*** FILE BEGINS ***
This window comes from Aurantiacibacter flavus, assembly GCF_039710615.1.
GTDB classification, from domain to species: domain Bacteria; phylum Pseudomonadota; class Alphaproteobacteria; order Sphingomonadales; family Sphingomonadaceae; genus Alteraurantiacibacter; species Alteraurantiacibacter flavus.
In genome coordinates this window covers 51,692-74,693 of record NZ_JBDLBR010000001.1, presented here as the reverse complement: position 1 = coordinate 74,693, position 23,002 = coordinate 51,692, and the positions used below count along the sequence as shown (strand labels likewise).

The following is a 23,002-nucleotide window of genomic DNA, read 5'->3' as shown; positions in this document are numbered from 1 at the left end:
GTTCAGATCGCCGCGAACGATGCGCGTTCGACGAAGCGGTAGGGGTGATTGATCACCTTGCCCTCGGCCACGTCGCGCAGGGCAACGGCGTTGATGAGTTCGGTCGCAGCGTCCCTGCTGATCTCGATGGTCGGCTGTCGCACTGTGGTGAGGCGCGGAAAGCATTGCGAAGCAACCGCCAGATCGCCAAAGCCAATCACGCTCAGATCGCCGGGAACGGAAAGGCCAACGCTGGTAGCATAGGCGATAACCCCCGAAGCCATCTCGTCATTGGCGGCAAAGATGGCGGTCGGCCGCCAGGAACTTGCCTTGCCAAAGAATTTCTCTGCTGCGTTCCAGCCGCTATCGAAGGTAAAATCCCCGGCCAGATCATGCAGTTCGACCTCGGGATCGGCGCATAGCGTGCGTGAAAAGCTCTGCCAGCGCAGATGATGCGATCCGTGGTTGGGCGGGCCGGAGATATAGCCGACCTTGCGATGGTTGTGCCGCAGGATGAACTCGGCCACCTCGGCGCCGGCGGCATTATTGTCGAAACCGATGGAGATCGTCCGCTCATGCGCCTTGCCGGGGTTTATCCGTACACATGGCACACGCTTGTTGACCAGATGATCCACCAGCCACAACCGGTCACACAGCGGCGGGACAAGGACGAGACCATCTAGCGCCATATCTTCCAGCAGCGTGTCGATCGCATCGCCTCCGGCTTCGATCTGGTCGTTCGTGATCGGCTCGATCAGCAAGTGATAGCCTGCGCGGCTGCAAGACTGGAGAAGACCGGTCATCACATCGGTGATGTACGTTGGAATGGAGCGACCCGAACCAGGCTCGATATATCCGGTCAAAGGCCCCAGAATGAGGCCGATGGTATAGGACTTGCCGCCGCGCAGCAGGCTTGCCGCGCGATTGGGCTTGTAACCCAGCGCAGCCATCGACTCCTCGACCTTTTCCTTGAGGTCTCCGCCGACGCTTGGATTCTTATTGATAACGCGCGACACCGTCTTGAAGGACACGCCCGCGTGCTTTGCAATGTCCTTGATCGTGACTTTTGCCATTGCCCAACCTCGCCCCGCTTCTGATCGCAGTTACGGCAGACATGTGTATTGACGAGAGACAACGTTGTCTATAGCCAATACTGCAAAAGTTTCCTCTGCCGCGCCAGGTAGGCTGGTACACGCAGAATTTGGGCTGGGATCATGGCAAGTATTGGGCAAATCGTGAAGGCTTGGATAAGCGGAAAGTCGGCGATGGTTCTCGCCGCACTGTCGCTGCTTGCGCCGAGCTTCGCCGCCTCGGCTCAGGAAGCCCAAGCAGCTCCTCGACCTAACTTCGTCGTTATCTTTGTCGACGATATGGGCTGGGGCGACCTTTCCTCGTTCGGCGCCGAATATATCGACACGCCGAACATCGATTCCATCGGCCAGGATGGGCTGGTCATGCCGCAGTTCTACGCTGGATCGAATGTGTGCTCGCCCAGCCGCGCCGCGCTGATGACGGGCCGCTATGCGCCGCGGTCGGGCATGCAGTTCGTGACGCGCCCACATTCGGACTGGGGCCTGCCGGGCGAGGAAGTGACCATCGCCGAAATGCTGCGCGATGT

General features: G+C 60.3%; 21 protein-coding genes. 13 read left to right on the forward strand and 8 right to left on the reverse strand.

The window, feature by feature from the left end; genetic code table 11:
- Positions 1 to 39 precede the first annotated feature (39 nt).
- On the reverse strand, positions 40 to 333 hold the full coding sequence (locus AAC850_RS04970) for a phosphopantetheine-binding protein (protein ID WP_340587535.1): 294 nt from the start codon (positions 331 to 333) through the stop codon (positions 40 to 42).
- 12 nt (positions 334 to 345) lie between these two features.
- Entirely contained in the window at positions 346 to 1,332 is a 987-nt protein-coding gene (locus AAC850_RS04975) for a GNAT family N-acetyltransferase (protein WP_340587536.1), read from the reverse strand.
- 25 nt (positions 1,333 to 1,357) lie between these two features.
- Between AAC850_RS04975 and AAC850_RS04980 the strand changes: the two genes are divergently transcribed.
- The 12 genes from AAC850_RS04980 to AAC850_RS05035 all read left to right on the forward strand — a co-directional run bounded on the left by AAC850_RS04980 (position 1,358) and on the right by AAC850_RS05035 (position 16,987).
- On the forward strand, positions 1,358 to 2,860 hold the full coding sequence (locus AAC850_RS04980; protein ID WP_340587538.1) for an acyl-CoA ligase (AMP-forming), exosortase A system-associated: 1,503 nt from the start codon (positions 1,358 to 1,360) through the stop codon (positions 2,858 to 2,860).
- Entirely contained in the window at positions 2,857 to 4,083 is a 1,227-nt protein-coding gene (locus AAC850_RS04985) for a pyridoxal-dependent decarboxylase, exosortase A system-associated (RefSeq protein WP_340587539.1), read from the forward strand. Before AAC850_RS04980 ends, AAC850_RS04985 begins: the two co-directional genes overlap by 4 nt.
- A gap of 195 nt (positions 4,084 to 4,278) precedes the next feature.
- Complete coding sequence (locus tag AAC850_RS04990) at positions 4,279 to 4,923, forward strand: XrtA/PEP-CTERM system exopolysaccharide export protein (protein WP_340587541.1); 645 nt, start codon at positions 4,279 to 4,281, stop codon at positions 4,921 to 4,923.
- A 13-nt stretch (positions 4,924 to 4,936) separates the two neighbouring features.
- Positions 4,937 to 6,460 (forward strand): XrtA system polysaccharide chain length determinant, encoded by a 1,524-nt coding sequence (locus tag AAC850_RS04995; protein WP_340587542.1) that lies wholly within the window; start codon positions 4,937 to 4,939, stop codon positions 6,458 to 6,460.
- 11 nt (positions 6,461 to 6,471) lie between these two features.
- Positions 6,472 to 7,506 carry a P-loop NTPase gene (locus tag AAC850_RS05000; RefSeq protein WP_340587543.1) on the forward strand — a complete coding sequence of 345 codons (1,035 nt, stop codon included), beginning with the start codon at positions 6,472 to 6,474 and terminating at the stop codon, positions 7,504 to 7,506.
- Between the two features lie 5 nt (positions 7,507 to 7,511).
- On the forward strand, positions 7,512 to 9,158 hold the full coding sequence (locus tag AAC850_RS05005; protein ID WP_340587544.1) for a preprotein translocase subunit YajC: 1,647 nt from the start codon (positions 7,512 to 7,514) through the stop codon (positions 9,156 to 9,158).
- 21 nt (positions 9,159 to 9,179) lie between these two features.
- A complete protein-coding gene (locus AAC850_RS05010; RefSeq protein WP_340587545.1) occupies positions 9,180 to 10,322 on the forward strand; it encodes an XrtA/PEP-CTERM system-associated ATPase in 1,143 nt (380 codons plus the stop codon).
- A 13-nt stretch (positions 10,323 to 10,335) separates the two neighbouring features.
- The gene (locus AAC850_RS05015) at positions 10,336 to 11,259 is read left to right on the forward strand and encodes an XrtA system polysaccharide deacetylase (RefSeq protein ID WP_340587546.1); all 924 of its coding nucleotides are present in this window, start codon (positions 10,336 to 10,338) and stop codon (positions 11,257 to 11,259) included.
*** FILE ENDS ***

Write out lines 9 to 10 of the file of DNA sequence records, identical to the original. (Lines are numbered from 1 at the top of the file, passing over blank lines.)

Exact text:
- On the reverse strand, positions 40 to 333 hold the full coding sequence (locus AAC850_RS04970) for a phosphopantetheine-binding protein (protein ID WP_340587535.1): 294 nt from the start codon (positions 331 to 333) through the stop codon (positions 40 to 42).
- 12 nt (positions 334 to 345) lie between these two features.